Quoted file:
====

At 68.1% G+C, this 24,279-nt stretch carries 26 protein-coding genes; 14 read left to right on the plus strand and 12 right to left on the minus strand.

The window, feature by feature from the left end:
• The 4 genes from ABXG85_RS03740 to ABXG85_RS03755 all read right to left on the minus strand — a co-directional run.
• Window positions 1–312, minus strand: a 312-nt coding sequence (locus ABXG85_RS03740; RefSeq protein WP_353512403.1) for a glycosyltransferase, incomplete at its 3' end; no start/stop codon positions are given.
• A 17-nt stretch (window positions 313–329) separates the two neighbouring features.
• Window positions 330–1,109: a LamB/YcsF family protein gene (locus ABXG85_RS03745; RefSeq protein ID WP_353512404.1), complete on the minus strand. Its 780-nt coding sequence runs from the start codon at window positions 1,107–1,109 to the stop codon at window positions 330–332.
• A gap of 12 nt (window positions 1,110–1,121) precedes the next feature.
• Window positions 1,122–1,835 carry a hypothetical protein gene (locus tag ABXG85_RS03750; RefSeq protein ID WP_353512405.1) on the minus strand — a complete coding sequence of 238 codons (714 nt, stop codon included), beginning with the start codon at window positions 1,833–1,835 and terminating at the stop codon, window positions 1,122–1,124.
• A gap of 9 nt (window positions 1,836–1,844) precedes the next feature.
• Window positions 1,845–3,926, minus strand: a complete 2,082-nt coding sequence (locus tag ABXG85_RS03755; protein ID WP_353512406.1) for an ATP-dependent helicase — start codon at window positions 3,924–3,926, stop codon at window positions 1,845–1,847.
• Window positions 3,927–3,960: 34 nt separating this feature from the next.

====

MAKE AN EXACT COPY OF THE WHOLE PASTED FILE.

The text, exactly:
At 68.1% G+C, this 24,279-nt stretch carries 26 protein-coding genes; 14 read left to right on the plus strand and 12 right to left on the minus strand.

The window, feature by feature from the left end:
• The 4 genes from ABXG85_RS03740 to ABXG85_RS03755 all read right to left on the minus strand — a co-directional run.
• Window positions 1–312, minus strand: a 312-nt coding sequence (locus ABXG85_RS03740; RefSeq protein WP_353512403.1) for a glycosyltransferase, incomplete at its 3' end; no start/stop codon positions are given.
• A 17-nt stretch (window positions 313–329) separates the two neighbouring features.
• Window positions 330–1,109: a LamB/YcsF family protein gene (locus ABXG85_RS03745; RefSeq protein ID WP_353512404.1), complete on the minus strand. Its 780-nt coding sequence runs from the start codon at window positions 1,107–1,109 to the stop codon at window positions 330–332.
• A gap of 12 nt (window positions 1,110–1,121) precedes the next feature.
• Window positions 1,122–1,835 carry a hypothetical protein gene (locus tag ABXG85_RS03750; RefSeq protein ID WP_353512405.1) on the minus strand — a complete coding sequence of 238 codons (714 nt, stop codon included), beginning with the start codon at window positions 1,833–1,835 and terminating at the stop codon, window positions 1,122–1,124.
• A gap of 9 nt (window positions 1,836–1,844) precedes the next feature.
• Window positions 1,845–3,926, minus strand: a complete 2,082-nt coding sequence (locus tag ABXG85_RS03755; protein ID WP_353512406.1) for an ATP-dependent helicase — start codon at window positions 3,924–3,926, stop codon at window positions 1,845–1,847.
• Window positions 3,927–3,960: 34 nt separating this feature from the next.